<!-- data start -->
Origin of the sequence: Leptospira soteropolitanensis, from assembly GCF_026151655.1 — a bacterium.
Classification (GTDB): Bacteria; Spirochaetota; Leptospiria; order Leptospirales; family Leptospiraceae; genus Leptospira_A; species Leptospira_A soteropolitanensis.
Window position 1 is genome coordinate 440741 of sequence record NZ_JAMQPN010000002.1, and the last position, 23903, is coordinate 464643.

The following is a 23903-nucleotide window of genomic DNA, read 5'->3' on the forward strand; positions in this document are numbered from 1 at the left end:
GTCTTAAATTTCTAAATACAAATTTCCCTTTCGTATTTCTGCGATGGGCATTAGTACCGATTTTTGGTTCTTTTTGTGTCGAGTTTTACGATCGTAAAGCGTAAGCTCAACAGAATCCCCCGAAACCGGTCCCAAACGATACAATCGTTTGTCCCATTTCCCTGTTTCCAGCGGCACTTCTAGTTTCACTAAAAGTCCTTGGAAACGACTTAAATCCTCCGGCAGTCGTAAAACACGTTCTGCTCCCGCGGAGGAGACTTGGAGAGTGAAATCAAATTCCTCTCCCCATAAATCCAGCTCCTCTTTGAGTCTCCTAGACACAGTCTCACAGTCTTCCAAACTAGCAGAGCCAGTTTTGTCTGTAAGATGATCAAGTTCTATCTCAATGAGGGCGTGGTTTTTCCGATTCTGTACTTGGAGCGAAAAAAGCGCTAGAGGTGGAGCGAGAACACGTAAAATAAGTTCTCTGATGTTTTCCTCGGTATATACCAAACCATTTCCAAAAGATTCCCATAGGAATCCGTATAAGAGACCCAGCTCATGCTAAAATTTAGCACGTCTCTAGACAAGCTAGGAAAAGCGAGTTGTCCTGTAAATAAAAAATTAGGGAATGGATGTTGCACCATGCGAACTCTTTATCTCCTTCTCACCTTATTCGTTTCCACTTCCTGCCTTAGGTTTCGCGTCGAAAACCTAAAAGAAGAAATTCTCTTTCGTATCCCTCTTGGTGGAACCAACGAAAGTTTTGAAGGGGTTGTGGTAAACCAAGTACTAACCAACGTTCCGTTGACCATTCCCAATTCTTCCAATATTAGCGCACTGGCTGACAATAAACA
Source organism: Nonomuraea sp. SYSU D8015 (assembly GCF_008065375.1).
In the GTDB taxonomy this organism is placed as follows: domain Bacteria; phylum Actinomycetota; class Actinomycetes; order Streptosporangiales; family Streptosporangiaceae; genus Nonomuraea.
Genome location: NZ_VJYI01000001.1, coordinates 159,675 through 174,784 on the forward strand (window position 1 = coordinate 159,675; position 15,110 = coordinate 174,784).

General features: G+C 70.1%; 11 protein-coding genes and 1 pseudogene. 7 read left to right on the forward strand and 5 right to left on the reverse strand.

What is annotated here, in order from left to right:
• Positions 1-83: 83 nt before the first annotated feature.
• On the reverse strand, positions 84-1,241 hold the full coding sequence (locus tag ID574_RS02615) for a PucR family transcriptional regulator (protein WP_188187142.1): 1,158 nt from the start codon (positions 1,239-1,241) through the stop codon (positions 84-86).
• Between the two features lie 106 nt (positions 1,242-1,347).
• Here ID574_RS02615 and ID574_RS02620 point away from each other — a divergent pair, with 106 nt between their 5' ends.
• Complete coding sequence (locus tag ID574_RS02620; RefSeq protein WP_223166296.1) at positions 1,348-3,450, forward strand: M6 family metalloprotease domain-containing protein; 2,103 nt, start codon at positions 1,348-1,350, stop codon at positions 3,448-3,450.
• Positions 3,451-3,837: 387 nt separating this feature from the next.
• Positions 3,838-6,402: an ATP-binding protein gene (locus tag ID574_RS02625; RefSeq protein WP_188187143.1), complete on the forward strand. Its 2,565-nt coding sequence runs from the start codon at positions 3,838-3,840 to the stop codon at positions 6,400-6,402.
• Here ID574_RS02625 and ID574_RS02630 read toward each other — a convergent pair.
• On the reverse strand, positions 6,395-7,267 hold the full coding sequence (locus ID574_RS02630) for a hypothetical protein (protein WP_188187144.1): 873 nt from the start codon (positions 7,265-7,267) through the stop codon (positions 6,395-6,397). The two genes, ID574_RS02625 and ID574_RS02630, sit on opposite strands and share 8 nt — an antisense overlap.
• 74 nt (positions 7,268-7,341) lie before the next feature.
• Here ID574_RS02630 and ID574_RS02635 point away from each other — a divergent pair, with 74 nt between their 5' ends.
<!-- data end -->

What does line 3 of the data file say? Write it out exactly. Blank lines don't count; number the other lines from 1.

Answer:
Window position 1 is genome coordinate 440741 of sequence record NZ_JAMQPN010000002.1, and the last position, 23903, is coordinate 464643.